While naming a new business can be a real challenge on its own, finding an available domain name that makes marketing sense can feel like a nearly impossible task. Most of the obvious, single-word domain names are already taken; however, a clever entrepreneur can still come up with a creative domain name that also acts as an effective marketing tool. Let’s look at a few factors to keep in mind when selecting a domain name for marketing purposes.
Understanding the Essentials
Before exploring the marketing value of a domain name, let’s take a moment to review the basic pieces of advice that fill most guides and tutorials. First and foremost, a domain should be short and catchy. It should be both easy to pronounce and easy to spell. In addition, it shouldn’t be too similar to the competition’s domain names. It’s important to do some research before settling on a name to ensure it doesn’t violate an existing trademark. While these rules can help business owners evaluate ideas that they’ve already come up with, they won’t make it any easier to dream up those domain names in the first place.
Discoverable vs. Brandable Domain Names
To create an effective domain name, it’s important for entrepreneurs to think about how they plan to attract traffic to their site. Lots of people who may not know about a website will do searches on related words and phrases. If a fair amount of traffic is expected to come in that way, it might make sense to create a “discoverable” domain name. This type of domain name would be descriptive in nature and contain some of those key search terms.
If a business’s marketing strategy focuses more on paid search and creating buzz, a “brandable” domain name might be the best for them. Many marketers recommend using a ‘made-up’ word for this type of domain name. Not only will the name be more memorable, but it’s less likely to be found in other documents on the web. This can help a business quickly dominate the top search results for that term and establish a sense of credibility.
Creating the Ideal Domain Name
Choosing a discoverable domain name is a fairly straightforward task. Real words and phrases that may be used to search for the business can be mixed and matched to create a winning combination. Crafting an effective brandable domain name is a bit harder. The best website names often refer to the website’s purpose in some indirect way. For example, the photo-sharing site Flickr contains a reference to ‘light’ through its take on the word “flicker”. This name provides a subtle nod to photography that’s indirect but still memorable.
Since most single-word domain names are already taken, a little creativity will be needed to choose a brandable name. Putting two words together to create a new compound word has been a common way to generate domain names, and it certainly worked for YouTube. Blending parts of two existing words is another strategy with a proven track record. For inspiration, just look at Microsoft or Intellicast. If none of these methods yield the perfect domain name, a name can always be made up. Many online tools can help businesses generate made-up words to use as domain names based on a given keyword or category.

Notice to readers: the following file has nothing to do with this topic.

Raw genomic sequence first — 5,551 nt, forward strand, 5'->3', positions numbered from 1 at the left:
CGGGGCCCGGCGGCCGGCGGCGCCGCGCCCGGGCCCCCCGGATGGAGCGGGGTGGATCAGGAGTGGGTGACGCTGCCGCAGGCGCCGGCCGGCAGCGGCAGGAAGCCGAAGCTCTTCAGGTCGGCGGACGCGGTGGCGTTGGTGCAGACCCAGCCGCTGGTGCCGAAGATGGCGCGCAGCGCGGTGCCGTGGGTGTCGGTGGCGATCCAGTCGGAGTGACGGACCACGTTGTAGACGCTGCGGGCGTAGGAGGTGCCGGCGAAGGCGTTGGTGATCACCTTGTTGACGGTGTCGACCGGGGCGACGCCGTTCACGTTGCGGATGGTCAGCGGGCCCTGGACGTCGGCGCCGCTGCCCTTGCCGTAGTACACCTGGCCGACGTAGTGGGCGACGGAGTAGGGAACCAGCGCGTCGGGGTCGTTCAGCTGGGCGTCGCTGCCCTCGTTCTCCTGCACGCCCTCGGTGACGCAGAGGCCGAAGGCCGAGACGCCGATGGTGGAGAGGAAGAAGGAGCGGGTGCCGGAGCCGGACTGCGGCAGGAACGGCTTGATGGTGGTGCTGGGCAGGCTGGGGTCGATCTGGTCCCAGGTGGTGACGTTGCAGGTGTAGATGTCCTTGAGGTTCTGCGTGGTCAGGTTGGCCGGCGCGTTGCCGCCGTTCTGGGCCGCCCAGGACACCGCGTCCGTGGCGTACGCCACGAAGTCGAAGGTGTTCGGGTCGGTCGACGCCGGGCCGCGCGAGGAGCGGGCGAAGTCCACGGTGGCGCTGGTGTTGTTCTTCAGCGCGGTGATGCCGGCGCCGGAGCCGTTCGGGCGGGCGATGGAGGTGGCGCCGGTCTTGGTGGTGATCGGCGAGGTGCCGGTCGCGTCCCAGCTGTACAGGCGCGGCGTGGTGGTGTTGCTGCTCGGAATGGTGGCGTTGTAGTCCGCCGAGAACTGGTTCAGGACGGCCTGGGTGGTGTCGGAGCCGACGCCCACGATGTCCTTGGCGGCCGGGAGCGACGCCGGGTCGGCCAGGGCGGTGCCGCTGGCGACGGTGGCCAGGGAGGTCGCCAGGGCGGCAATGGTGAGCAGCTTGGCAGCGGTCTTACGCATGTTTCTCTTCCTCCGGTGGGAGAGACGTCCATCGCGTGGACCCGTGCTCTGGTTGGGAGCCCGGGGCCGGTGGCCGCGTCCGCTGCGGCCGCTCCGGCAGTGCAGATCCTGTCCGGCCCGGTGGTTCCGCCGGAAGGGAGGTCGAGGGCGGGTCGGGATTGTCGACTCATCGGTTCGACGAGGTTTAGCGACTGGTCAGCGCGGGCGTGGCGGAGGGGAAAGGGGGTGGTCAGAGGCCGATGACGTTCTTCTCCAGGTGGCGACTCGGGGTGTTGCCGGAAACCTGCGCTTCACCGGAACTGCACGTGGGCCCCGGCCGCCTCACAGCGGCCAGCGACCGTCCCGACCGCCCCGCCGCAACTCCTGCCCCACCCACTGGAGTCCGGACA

Startup owners shouldn’t confine their naming ideas to the .com top-level domain. Most of those are already taken, and it doesn’t make sense to invest heavily to buy those domains from squatters. Top-level domains like “.ly”, “.in” and “.be” have become fairly commonplace extensions. “.ly” is particularly popular since many startup names end with that suffix. The “.io” top-level domain, which is the country code for the Indian Ocean Territory, has gained serious traction among tech startups with its reference to “input/output”. And most recently, with the launch of hundreds of new generic TLDs (domain names ending with meaningful words like .vegas, .organic, .club, a host of colors: .red, .blue, .pink and .black, and upcoming social and political identifiers like .lgbt and .vote) the options for a memorable domain name that reflects one’s brand have exploded.
Not only do these alternative top-level domains have more names available, but abandoning the typical dot-com naming convention can actually give a new brand an edgier, more modern feel and may in the long run be more relevant to one’s brand.
Protecting a Brand
Since a domain name should work as a brand’s marketing tool, it makes sense to take certain steps to protect the brand. Once an effective domain name has been selected, it might be a good idea to buy up any similar-sounding domain names or different extensions of the same domain name. Buying these variations of a domain name will prevent the competition from acquiring them.
Business owners can’t expect the perfect domain name to come to them in a flash of inspiration. Like many other aspects of marketing, the domain naming process should be approached in a methodical fashion. Even as available domain names become harder to find, a bit of creativity and strategic thinking can result in a domain name with serious marketing power.